There is an interesting phenomenon happening with ISP networks that I don’t see anybody discussing. During the last year, we saw a big change in the nature of our broadband usage in that many of us are connecting to remote work or school servers, or we are connecting to long Zoom calls.
We already can see that these changes have accelerated the average home usage of broadband. OpenSignal reports that the average broadband usage per home grew from 274 gigabytes per month just before the pandemic up to 462 gigabytes per month measured at the end of the first quarter of this year. Since much of the new usage came during the daytime, most ISPs reported that they were able to handle the extra usage. This makes sense because ISP networks in residential neighborhoods were relatively empty during the daytime before the pandemic – adding the additional usage at these non-busy times did not stress networks. Instead, the daytime hours started to become as busy as the evening hours, which have historically been the busiest time for residential networks.
But there is one impact of the way networks are now being used that is impacting ISPs. Before the pandemic, most of the use of the Internet in residential neighborhoods was bursty. People shopped or surfed the web, and each of these events resulted in short bursts to the Internet. Even video streaming is bursty – when you watch Netflix, you’re not downloading a video continuously. Instead, Netflix feeds you short, fast bursts of content that cache on your computer and keeps you ahead of what you are watching.
But our new network habits are very different. People are connecting to a school or work server with a VPN and keeping the connection for hours. Most Zoom video calls last 30 minutes to an hour. Suddenly, we’re using bandwidth resources for a long time.
In telephone networks, we used to refer to this phenomenon as holding times. Holding times were important because they helped to determine how many trunks, or external connections were needed to handle all of the demand. A longer holding time for a given kind of traffic meant that more external trunks were needed for that kind of calling. This is pure math – you can fit twice as many calls into an hour if the average holding time is five minutes instead of ten minutes. A telephone company would have multiple kinds of trunks leaving a central office – some trunks for local traffic between nearby exchanges and other trunks for different types of long-distance traffic. Traffic engineers measured average holding times to calculate the right number of trunks for each kind of traffic.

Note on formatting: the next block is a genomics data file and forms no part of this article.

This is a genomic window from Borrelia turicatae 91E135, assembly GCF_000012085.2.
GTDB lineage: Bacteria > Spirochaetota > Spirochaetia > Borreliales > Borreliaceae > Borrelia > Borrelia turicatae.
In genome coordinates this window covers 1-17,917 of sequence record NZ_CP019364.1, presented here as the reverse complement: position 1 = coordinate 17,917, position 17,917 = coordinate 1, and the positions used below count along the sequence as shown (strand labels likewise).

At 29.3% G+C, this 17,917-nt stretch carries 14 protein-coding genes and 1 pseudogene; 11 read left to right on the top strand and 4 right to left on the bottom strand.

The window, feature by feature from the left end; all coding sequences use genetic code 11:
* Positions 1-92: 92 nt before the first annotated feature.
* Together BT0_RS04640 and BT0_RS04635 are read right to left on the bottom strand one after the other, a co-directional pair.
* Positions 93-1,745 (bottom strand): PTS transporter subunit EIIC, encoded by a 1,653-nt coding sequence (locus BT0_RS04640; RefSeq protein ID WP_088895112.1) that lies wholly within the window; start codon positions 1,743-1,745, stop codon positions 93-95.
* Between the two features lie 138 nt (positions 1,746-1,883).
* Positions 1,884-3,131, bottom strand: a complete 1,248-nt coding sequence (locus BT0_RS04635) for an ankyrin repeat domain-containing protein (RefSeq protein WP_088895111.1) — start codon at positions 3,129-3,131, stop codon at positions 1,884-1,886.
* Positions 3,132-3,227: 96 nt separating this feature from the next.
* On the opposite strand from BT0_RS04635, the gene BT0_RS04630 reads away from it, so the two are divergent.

The fact that residents are maintaining Internet connections for hours is having the same kind of impact on broadband networks. The easiest place to understand this is in the neighborhood network. Consider a neighborhood served by DSL that has a DS3 backhaul provided by the telephone company – that’s 45 megabytes of capacity. Such a connection can support a lot of bursty traffic because requests to use the Internet come and go quickly. But the new, long-duration broadband holding times can quickly kill a DSL neighborhood connection, as we saw during the pandemic. If only 20 homes in the neighborhood (which might consist of 100 homes) connect to a school or work server using a 2 Mbps connection, then 40 of the 45 megabytes is fully occupied for that use and can’t be used for anything else. It’s possible for this local network to become totally locked with heavy VPN usage.
This kind of network stress doesn’t just affect DSL networks, but every broadband technology. The connections inside the networks between homes and the hub have gotten far busier as people lock up Internet links for long periods of time. For technologies like DSL with small backhaul pipes, this phenomenon has been killing usage for whole neighborhoods. This is the phenomenon that killed the upload backhaul for cable companies. For technologies with larger backhaul bandwidth, this phenomenon means the backhaul paths are much fuller and will have to be upgraded a lot sooner than anticipated.
This phenomenon will ease somewhat if schools everywhere go live again. However, it appears that we’re going to continue to have people working from home. And video calling has moved into the mainstream. That means that backhaul connections inside ISP networks are a lot busier than any network engineer would have predicted just two years ago. While some of the extra traffic comes from increased broadband volumes, much of it is related to the much longer customer holding times – a term we’ve never used before with broadband networks.